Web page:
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Is Milk Chocolate Healthy?

by
author image Sara Ipatenco
Sara Ipatenco has taught writing, health and nutrition. She started writing in 2007 and has been published in Teaching Tolerance magazine. Ipatenco holds a bachelor's degree and a master's degree in education, both from the University of Denver.
Is Milk Chocolate Healthy?
A close-up of milk chocolate. Photo Credit CreativeBrainStorming/iStock/Getty Images

Chocolate, derived from the cacao bean, has many beneficial compounds that can contribute to good health. The addition of ingredients in the manufacturing of milk chocolate candy, however, decreases the nutritional value of chocolate and makes this food less healthy than its dark chocolate relative. Learning more about milk chocolate and what it contains may motivate you to choose alternative treats or to switch to dark chocolate, which can be lower in fat, calories and sugar.

Calories

It is important to pay attention to your caloric intake, because consuming too many calories can lead to an unhealthy weight gain. Foods high in calories can have a place in your healthy diet, as long as they are eaten in small amounts on an occasional basis. The National Heart, Lung and Blood Institute website adds that the weight gain that can accompany a high-calorie diet may also contribute to heart disease, diabetes and high-blood pressure. Milk chocolate is one of these foods that is not considered healthy because of the number of calories a small serving contains. A 1.5-ounce milk chocolate bar has 235 calories.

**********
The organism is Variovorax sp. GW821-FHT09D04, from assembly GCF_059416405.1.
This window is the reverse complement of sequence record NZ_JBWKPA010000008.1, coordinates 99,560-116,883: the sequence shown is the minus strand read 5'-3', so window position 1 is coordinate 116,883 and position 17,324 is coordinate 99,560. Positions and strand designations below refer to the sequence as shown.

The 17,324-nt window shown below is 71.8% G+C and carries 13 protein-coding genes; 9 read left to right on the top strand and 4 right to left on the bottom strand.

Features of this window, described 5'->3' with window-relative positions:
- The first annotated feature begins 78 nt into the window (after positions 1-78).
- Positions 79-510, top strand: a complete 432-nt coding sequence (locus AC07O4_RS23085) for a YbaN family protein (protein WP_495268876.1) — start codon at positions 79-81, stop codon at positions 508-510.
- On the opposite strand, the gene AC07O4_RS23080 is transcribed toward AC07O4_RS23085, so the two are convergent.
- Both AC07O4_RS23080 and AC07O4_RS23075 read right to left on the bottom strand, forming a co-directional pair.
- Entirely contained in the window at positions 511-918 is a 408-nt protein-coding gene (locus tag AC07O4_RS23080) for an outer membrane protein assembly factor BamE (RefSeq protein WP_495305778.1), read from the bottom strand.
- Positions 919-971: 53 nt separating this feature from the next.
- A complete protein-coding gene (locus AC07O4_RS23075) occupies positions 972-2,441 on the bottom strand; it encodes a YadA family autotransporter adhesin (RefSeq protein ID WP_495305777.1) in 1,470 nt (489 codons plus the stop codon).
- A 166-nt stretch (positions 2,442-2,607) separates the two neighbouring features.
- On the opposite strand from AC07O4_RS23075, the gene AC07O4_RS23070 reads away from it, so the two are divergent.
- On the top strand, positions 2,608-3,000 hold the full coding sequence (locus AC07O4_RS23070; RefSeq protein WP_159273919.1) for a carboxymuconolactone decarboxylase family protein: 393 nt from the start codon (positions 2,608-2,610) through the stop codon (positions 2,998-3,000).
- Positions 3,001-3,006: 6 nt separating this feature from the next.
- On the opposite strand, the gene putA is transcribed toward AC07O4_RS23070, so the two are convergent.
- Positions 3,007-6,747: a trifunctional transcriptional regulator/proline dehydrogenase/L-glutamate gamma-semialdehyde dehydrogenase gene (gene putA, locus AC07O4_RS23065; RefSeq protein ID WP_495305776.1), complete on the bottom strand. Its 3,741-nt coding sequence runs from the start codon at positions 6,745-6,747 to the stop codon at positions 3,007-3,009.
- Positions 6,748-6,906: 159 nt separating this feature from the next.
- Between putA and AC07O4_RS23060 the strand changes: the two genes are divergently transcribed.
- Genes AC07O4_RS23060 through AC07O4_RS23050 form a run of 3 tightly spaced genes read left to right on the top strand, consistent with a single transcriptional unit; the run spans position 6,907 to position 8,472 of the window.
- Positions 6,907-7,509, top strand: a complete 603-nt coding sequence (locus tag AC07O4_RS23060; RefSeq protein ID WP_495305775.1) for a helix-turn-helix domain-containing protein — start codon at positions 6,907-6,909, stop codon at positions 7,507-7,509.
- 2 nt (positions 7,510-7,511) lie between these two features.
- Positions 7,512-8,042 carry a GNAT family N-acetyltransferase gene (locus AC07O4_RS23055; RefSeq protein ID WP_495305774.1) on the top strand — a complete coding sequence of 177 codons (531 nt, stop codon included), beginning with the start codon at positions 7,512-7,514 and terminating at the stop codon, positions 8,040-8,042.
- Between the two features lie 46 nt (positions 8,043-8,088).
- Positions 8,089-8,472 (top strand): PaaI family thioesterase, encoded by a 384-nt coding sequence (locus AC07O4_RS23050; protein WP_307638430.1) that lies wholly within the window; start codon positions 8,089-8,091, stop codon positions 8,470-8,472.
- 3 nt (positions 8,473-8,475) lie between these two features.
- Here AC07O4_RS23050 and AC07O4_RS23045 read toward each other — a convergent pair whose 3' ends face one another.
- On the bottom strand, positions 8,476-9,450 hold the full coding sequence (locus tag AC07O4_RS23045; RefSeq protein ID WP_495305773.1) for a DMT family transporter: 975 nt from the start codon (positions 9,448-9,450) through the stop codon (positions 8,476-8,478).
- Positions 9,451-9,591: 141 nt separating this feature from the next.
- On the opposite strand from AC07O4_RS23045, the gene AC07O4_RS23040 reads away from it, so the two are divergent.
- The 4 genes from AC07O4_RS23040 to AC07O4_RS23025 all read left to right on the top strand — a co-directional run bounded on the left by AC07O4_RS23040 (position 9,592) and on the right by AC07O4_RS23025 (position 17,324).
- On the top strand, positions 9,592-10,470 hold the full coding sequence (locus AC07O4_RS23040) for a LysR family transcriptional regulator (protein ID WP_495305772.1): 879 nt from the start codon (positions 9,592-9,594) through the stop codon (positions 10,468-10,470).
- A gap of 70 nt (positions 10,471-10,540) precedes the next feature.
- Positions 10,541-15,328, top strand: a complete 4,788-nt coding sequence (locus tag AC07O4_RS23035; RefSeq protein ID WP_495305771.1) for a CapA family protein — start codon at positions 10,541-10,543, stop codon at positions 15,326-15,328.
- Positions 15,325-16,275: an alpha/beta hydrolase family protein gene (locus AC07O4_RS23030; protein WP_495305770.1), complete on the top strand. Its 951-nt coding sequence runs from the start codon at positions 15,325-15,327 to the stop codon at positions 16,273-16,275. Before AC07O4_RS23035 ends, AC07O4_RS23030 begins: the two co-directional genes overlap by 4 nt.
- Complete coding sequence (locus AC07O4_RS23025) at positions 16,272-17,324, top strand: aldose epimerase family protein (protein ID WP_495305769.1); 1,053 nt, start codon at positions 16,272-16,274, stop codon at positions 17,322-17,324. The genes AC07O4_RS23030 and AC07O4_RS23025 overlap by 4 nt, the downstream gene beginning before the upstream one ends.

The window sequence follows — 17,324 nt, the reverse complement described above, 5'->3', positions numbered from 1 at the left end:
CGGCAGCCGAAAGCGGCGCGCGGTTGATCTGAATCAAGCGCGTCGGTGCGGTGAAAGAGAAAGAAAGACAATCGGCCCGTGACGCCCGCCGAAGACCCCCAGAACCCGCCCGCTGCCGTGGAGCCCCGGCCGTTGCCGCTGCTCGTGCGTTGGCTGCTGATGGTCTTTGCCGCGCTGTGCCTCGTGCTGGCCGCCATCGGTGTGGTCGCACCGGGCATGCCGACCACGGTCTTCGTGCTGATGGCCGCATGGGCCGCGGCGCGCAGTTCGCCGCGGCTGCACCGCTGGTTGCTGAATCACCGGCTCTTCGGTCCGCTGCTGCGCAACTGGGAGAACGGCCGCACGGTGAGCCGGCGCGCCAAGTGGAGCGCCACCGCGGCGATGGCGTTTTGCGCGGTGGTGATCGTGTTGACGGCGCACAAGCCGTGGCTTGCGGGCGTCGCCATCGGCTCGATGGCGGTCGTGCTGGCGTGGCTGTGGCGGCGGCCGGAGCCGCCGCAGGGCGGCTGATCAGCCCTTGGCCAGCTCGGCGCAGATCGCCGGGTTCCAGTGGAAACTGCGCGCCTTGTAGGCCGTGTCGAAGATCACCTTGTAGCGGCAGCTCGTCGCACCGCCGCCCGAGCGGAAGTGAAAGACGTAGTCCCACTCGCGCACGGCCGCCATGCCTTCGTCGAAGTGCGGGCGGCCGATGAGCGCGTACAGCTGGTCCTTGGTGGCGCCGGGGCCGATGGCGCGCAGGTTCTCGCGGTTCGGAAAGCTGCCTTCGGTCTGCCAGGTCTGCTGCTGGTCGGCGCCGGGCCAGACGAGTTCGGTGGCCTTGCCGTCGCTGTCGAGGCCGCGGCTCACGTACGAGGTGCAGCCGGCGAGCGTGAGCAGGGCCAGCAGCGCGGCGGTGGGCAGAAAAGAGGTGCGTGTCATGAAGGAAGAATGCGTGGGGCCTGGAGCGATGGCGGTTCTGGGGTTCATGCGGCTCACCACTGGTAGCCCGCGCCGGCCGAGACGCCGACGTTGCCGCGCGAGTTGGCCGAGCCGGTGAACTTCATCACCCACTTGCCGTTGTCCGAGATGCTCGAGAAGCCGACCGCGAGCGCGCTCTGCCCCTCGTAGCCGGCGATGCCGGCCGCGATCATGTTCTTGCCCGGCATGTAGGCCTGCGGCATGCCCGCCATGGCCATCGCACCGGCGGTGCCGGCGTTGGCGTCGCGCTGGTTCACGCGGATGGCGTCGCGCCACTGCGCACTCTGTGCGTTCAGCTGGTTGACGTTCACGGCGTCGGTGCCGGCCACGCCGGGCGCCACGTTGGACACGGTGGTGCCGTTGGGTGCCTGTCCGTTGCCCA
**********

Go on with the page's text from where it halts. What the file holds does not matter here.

Fat

Another consideration is the addition of high-fat ingredients to achieve the taste and consistency associated with milk chocolate. Eating a diet high in unhealthy saturated fats can lead to dangerous conditions like cardiovascular disorders, diabetes, obesity and certain types of cancer. Milk chocolate has a large amount of fat, much of it saturated fat. A 1.5-oz. serving of milk chocolate has 13 grams of total fat, 8.1 of it saturated. The American Heart Association recommends that saturated fat comprise no more than 7 percent of your daily caloric intake. If you eat a typical 2000 calorie daily diet, you can have no more than 13 grams of saturated fat per day.

Sugar

Sugar is another major consideration when it comes to milk chocolate. Like fat, a great deal of sugar is added to the chocolate. The sugars are refined, which can lead to health problems if consumed in large amounts. Filling up on foods high in sugar can also leave little room for more nutritious foods, which can contribute to weight gain and obesity. Carrying around excess weight can contribute to an increased risk of type 2 diabetes, according to the National Heart, Lung and Blood Institute. A 1.5-ounce milk chocolate bar has almost 23 grams of added sugar.

Other Nutrients

Milk chocolate has a surprising number of important nutrients but should still be considered an occasional part of your diet rather than something you eat everyday. A 1.5-ounce serving of milk chocolate has 83 milligrams of bone-supporting calcium, as well as 1 milligram of iron. The same amount of milk chocolate also provides 164 milligrams of potassium and 1 milligram of zinc. In addition, this serving of milk chocolate supplies 86 international units of vitamin A and 2.5 micrograms of vitamin K.

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